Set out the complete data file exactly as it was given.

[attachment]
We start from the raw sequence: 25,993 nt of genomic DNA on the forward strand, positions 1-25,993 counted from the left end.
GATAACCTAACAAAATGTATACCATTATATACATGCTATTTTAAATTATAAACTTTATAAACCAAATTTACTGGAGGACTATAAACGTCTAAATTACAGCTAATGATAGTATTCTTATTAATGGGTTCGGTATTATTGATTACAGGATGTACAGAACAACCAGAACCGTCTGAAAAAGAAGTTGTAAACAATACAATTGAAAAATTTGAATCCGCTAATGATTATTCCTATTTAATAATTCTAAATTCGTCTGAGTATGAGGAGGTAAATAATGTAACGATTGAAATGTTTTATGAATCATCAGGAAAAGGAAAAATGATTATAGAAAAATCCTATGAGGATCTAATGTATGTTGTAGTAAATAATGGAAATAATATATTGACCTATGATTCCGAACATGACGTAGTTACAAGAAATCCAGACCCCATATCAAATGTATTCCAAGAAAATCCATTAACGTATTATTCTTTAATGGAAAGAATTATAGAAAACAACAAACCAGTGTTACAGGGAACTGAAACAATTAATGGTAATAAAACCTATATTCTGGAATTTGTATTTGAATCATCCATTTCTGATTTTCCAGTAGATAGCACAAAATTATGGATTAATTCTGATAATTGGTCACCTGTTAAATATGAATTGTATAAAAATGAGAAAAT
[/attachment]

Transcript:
We start from the raw sequence: 25,993 nt of genomic DNA on the forward strand, positions 1-25,993 counted from the left end.
GATAACCTAACAAAATGTATACCATTATATACATGCTATTTTAAATTATAAACTTTATAAACCAAATTTACTGGAGGACTATAAACGTCTAAATTACAGCTAATGATAGTATTCTTATTAATGGGTTCGGTATTATTGATTACAGGATGTACAGAACAACCAGAACCGTCTGAAAAAGAAGTTGTAAACAATACAATTGAAAAATTTGAATCCGCTAATGATTATTCCTATTTAATAATTCTAAATTCGTCTGAGTATGAGGAGGTAAATAATGTAACGATTGAAATGTTTTATGAATCATCAGGAAAAGGAAAAATGATTATAGAAAAATCCTATGAGGATCTAATGTATGTTGTAGTAAATAATGGAAATAATATATTGACCTATGATTCCGAACATGACGTAGTTACAAGAAATCCAGACCCCATATCAAATGTATTCCAAGAAAATCCATTAACGTATTATTCTTTAATGGAAAGAATTATAGAAAACAACAAACCAGTGTTACAGGGAACTGAAACAATTAATGGTAATAAAACCTATATTCTGGAATTTGTATTTGAATCATCCATTTCTGATTTTCCAGTAGATAGCACAAAATTATGGATTAATTCTGATAATTGGTCACCTGTTAAATATGAATTGTATAAAAATGAGAAAAT